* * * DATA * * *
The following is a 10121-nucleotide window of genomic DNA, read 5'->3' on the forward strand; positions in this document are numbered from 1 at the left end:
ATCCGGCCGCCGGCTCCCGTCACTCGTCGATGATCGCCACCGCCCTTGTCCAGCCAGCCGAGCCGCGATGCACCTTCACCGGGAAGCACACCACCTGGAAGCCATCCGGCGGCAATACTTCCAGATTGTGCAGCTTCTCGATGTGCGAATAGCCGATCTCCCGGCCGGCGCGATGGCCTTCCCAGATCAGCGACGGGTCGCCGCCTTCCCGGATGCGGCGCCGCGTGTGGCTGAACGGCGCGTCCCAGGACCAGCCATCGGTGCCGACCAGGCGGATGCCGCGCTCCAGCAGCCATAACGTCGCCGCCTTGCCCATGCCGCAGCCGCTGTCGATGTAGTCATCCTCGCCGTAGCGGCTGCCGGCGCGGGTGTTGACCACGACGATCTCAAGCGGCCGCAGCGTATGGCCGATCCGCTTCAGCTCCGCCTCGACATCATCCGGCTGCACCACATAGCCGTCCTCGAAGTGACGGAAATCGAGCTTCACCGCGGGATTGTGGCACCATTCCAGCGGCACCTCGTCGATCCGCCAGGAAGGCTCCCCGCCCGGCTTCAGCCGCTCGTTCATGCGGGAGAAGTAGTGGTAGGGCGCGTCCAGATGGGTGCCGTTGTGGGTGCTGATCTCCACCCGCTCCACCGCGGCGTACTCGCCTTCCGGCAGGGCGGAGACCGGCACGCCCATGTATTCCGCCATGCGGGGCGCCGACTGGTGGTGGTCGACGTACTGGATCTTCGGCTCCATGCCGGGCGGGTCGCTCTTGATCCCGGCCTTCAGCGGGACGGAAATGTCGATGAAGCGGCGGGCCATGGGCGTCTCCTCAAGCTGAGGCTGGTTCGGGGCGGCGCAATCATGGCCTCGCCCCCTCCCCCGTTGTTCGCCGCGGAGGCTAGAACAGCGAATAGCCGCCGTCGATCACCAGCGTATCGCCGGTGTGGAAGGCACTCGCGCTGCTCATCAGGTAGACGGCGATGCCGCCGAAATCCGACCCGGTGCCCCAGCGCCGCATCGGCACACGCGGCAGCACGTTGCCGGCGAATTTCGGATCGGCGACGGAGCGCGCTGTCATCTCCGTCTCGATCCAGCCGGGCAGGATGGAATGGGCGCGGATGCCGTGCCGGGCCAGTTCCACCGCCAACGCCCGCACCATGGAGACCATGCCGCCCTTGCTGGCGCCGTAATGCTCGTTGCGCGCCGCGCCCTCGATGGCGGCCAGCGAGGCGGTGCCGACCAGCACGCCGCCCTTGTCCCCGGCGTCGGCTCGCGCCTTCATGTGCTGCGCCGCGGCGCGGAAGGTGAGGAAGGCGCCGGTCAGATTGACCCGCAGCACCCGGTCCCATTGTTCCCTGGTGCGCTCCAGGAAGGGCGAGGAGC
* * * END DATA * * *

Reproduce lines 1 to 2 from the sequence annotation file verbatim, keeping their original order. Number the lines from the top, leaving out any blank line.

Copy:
The following is a 10121-nucleotide window of genomic DNA, read 5'->3' on the forward strand; positions in this document are numbered from 1 at the left end:
ATCCGGCCGCCGGCTCCCGTCACTCGTCGATGATCGCCACCGCCCTTGTCCAGCCAGCCGAGCCGCGATGCACCTTCACCGGGAAGCACACCACCTGGAAGCCATCCGGCGGCAATACTTCCAGATTGTGCAGCTTCTCGATGTGCGAATAGCCGATCTCCCGGCCGGCGCGATGGCCTTCCCAGATCAGCGACGGGTCGCCGCCTTCCCGGATGCGGCGCCGCGTGTGGCTGAACGGCGCGTCCCAGGACCAGCCATCGGTGCCGACCAGGCGGATGCCGCGCTCCAGCAGCCATAACGTCGCCGCCTTGCCCATGCCGCAGCCGCTGTCGATGTAGTCATCCTCGCCGTAGCGGCTGCCGGCGCGGGTGTTGACCACGACGATCTCAAGCGGCCGCAGCGTATGGCCGATCCGCTTCAGCTCCGCCTCGACATCATCCGGCTGCACCACATAGCCGTCCTCGAAGTGACGGAAATCGAGCTTCACCGCGGGATTGTGGCACCATTCCAGCGGCACCTCGTCGATCCGCCAGGAAGGCTCCCCGCCCGGCTTCAGCCGCTCGTTCATGCGGGAGAAGTAGTGGTAGGGCGCGTCCAGATGGGTGCCGTTGTGGGTGCTGATCTCCACCCGCTCCACCGCGGCGTACTCGCCTTCCGGCAGGGCGGAGACCGGCACGCCCATGTATTCCGCCATGCGGGGCGCCGACTGGTGGTGGTCGACGTACTGGATCTTCGGCTCCATGCCGGGCGGGTCGCTCTTGATCCCGGCCTTCAGCGGGACGGAAATGTCGATGAAGCGGCGGGCCATGGGCGTCTCCTCAAGCTGAGGCTGGTTCGGGGCGGCGCAATCATGGCCTCGCCCCCTCCCCCGTTGTTCGCCGCGGAGGCTAGAACAGCGAATAGCCGCCGTCGATCACCAGCGTATCGCCGGTGTGGAAGGCACTCGCGCTGCTCATCAGGTAGACGGCGATGCCGCCGAAATCCGACCCGGTGCCCCAGCGCCGCATCGGCACACGCGGCAGCACGTTGCCGGCGAATTTCGGATCGGCGACGGAGCGCGCTGTCATCTCCGTCTCGATCCAGCCGGGCAGGATGGAATGGGCGCGGATGCCGTGCCGGGCCAGTTCCACCGCCAACGCCCGCACCATGGAGACCATGCCGCCCTTGCTGGCGCCGTAATGCTCGTTGCGCGCCGCGCCCTCGATGGCGGCCAGCGAGGCGGTGCCGACCAGCACGCCGCCCTTGTCCCCGGCGTCGGCTCGCGCCTTCATGTGCTGCGCCGCGGCGCGGAAGGTGAGGAAGGCGCCGGTCAGATTGACCCGCAGCACCCGGTCCCATTGTTCCCTGGTGCGCTCCAGGAAGGGCGAGGAGC